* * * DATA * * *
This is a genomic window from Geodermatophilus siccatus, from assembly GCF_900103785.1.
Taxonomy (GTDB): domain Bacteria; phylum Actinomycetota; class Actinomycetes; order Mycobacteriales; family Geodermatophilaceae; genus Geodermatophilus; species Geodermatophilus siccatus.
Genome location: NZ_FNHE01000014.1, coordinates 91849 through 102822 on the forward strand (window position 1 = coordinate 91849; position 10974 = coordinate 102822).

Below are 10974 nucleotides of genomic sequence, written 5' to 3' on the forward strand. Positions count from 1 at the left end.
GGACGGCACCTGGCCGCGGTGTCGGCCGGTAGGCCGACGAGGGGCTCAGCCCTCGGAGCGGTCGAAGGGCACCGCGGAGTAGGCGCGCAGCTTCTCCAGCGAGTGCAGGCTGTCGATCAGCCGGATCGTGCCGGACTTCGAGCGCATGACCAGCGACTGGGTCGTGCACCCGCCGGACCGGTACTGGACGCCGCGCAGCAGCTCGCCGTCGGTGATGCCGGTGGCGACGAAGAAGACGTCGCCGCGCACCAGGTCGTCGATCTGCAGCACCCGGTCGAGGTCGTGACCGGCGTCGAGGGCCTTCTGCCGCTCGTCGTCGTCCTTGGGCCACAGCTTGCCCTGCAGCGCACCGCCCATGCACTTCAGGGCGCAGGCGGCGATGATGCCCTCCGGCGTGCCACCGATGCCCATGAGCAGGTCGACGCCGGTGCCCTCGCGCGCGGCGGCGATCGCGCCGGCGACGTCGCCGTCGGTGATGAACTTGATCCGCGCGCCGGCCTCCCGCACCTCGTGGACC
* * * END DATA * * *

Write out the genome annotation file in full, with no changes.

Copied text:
This is a genomic window from Geodermatophilus siccatus, from assembly GCF_900103785.1.
Taxonomy (GTDB): domain Bacteria; phylum Actinomycetota; class Actinomycetes; order Mycobacteriales; family Geodermatophilaceae; genus Geodermatophilus; species Geodermatophilus siccatus.
Genome location: NZ_FNHE01000014.1, coordinates 91849 through 102822 on the forward strand (window position 1 = coordinate 91849; position 10974 = coordinate 102822).

Below are 10974 nucleotides of genomic sequence, written 5' to 3' on the forward strand. Positions count from 1 at the left end.
GGACGGCACCTGGCCGCGGTGTCGGCCGGTAGGCCGACGAGGGGCTCAGCCCTCGGAGCGGTCGAAGGGCACCGCGGAGTAGGCGCGCAGCTTCTCCAGCGAGTGCAGGCTGTCGATCAGCCGGATCGTGCCGGACTTCGAGCGCATGACCAGCGACTGGGTCGTGCACCCGCCGGACCGGTACTGGACGCCGCGCAGCAGCTCGCCGTCGGTGATGCCGGTGGCGACGAAGAAGACGTCGCCGCGCACCAGGTCGTCGATCTGCAGCACCCGGTCGAGGTCGTGACCGGCGTCGAGGGCCTTCTGCCGCTCGTCGTCGTCCTTGGGCCACAGCTTGCCCTGCAGCGCACCGCCCATGCACTTCAGGGCGCAGGCGGCGATGATGCCCTCCGGCGTGCCACCGATGCCCATGAGCAGGTCGACGCCGGTGCCCTCGCGCGCGGCGGCGATCGCGCCGGCGACGTCGCCGTCGGTGATGAACTTGATCCGCGCGCCGGCCTCCCGCACCTCGTGGACC